Active mechanistic target of rapamycin plays an ancillary rather than essential role in zebrafish CNS axon regeneration.

Diekmann H, Kalbhen P, Fischer D - Front Cell Neurosci (2015)

Schematic showing the ancillary contribution of mTOR activity to axon regeneration in adult zebrafish. (A) Upon optic nerve injury, diverse and prevalently unknown molecular mechanisms (gray arrow) are activated in adult zebrafish RGCs to enable axon growth and functional regeneration. Among others, cytokines such as LIF are released and activate the JAK/STAT and PI3K/AKT/mTOR pathways that contribute to axon regeneration. The initial burst of mTOR activity could then be quickly attenuated by negative feedback loops (red lines). (B) Inhibition of mTOR using rapamycin only partially reduces axon regrowth and compromises functional recovery, suggesting an ancillary rather than essential role of mTOR activity in zebrafish optic nerve regeneration.
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Related In: Results  -  Collection

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Figure 6: Schematic showing the ancillary contribution of mTOR activity to axon regeneration in adult zebrafish. (A) Upon optic nerve injury, diverse and prevalently unknown molecular mechanisms (gray arrow) are activated in adult zebrafish RGCs to enable axon growth and functional regeneration. Among others, cytokines such as LIF are released and activate the JAK/STAT and PI3K/AKT/mTOR pathways that contribute to axon regeneration. The initial burst of mTOR activity could then be quickly attenuated by negative feedback loops (red lines). (B) Inhibition of mTOR using rapamycin only partially reduces axon regrowth and compromises functional recovery, suggesting an ancillary rather than essential role of mTOR activity in zebrafish optic nerve regeneration.
Mentions: The progression of mTOR activity after optic nerve injury in zebrafish differed significantly from the one in rodents. In retinae from naïve, adult mice, only 10–15% of RGCs contain high levels of phosphorylated S6 and reportedly have the highest probability to regenerate (Duan et al., 2015). This proportion is even further reduced upon optic nerve injury (Park et al., 2008; Leibinger et al., 2012). In contrast, no pS6 staining was observed in RGCs of naïve zebrafish retinae. However, S6 phosphorylation in RGCs was markedly induced in vivo shortly after optic nerve injury as well as in dissociated cell cultures. In addition, prolonged mTOR induction was observed in cholinergic amacrines after an initial lag phase. The activity of mTOR is reportedly controlled by the PI3K/AKT, MAPK/ERK, CDK42/phopholipase D and wnt pathways (Fang et al., 2001, 2003; Ma et al., 2005; Huang and Manning, 2009; Hirose et al., 2014). Interestingly, leukemia inhibitory factor (LIF), a IL6-like cytokine, which reportedly activates the PI3K/AKT/mTOR pathway in rodents (Li et al., 2014), is strongly upregulated in zebrafish RGCs early after axotomy (Ogai et al., 2014) and could potentially contribute to the transient mTOR activation (Figure 6). However, the elucidation of the detailed stimuli involved in activating mTOR after optic nerve injury in zebrafish awaits further investigations.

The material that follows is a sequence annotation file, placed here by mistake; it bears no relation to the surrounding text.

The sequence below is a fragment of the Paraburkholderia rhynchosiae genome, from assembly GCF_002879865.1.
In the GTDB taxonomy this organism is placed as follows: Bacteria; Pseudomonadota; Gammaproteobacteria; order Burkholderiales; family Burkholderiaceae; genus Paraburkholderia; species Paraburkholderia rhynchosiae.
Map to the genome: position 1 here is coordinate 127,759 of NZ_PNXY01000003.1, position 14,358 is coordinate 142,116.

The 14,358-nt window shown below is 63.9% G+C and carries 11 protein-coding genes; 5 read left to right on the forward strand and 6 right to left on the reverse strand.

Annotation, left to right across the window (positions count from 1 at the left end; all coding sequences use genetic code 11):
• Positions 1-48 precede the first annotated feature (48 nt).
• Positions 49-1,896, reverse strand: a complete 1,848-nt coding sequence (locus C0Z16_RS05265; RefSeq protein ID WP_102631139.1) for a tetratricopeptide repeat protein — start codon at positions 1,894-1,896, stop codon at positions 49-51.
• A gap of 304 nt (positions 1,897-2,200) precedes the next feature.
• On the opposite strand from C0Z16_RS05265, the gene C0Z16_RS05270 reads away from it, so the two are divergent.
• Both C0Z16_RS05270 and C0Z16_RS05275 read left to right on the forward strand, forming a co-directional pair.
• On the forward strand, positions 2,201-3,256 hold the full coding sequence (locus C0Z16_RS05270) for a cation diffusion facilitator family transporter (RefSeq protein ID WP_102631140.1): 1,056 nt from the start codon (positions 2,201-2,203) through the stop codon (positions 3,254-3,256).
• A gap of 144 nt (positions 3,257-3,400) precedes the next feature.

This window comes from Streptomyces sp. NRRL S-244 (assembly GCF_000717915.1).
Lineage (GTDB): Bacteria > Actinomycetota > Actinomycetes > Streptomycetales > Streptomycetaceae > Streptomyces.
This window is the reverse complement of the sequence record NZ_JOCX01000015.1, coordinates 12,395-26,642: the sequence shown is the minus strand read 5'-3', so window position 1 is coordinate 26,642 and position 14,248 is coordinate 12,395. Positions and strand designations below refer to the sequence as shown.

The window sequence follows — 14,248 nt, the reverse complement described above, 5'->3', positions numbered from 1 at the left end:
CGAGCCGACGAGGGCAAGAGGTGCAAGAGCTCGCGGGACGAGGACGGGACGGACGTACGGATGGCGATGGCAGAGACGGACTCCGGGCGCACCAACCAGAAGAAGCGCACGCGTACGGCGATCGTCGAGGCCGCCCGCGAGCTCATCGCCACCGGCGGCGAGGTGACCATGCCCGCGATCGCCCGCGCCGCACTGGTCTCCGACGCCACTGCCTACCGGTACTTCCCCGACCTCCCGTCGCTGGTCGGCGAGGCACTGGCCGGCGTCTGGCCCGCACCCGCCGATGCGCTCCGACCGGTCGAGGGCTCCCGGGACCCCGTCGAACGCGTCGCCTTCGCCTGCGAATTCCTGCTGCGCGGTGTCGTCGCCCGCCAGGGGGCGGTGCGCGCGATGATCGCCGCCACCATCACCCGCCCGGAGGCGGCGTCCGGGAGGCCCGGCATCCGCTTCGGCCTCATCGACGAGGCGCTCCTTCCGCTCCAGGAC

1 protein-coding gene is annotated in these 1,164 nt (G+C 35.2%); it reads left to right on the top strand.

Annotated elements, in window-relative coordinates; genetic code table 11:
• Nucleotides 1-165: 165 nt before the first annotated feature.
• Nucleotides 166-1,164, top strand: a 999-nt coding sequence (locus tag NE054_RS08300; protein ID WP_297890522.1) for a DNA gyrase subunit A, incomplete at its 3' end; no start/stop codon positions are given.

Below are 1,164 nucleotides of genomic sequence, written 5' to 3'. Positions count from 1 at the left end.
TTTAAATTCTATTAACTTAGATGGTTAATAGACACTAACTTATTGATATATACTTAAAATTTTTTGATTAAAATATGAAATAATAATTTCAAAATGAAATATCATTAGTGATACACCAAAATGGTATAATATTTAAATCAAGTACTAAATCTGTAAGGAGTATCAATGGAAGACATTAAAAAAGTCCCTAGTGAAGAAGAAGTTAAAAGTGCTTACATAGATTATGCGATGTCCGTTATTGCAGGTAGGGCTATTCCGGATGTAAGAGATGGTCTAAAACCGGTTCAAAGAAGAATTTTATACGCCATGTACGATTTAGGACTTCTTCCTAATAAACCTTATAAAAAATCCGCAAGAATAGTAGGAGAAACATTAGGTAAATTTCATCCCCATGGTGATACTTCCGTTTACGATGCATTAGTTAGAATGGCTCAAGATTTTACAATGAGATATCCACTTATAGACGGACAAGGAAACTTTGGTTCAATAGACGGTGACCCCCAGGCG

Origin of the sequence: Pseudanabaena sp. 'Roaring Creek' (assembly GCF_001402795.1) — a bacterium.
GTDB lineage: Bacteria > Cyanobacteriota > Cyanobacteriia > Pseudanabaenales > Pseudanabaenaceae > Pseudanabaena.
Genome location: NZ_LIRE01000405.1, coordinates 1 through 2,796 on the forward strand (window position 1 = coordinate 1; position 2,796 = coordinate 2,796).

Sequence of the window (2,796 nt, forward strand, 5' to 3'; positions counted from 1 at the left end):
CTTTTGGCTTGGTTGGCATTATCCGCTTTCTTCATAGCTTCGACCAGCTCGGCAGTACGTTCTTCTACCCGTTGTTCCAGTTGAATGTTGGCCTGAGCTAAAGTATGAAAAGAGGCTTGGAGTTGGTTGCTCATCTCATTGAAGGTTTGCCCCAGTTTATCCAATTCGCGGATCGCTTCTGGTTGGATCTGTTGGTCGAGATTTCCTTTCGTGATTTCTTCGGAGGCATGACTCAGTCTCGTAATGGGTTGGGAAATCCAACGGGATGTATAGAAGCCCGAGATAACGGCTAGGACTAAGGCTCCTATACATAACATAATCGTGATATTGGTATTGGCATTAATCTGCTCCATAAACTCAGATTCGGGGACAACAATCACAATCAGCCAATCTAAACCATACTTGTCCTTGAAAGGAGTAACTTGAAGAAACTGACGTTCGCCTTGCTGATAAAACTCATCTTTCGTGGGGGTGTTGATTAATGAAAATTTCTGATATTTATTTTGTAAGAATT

Bottom Line: Remarkably, regulation of mTOR activity after optic nerve injury in zebrafish is fundamentally different compared to mammals.Moreover, inhibition of mTOR using rapamycin significantly reduced axon regeneration in vivo and compromised functional recovery after optic nerve injury.Therefore, axotomy-induced mTOR activity is involved in CNS axon regeneration in zebrafish similar to mammals, although it plays an ancillary rather than essential role in this regeneration-competent species.

View Article: PubMed Central - PubMed

Affiliation: Division of Experimental Neurology, Department of Neurology, Heinrich-Heine-University of Düsseldorf Düsseldorf, Germany.

ABSTRACT
The developmental decrease of the intrinsic regenerative ability of the mammalian central nervous system (CNS) is associated with reduced activity of mechanistic target of rapamycin (mTOR) in mature neurons such as retinal ganglion cells (RGCs). While mTOR activity is further decreased upon axonal injury, maintenance of its pre-injury level, for instance by genetic deletion of the phosphatase and tensin homolog (PTEN), markedly promotes axon regeneration in mammals. The current study now addressed the question whether active mTOR might generally play a central role in axon regeneration by analyzing its requirement in regeneration-competent zebrafish. Remarkably, regulation of mTOR activity after optic nerve injury in zebrafish is fundamentally different compared to mammals. Hardly any activity was detected in naïve RGCs, whereas it was markedly increased upon axotomy in vivo as well as in dissociated cell cultures. After a short burst, mTOR activity was quickly attenuated, which is contrary to the requirements for axon regeneration in mammals. Surprisingly, mTOR activity was not essential for axonal growth per se, but correlated with cytokine- and PTEN inhibitor-induced neurite extension in vitro. Moreover, inhibition of mTOR using rapamycin significantly reduced axon regeneration in vivo and compromised functional recovery after optic nerve injury. Therefore, axotomy-induced mTOR activity is involved in CNS axon regeneration in zebrafish similar to mammals, although it plays an ancillary rather than essential role in this regeneration-competent species.

No MeSH data available.


Related in: MedlinePlus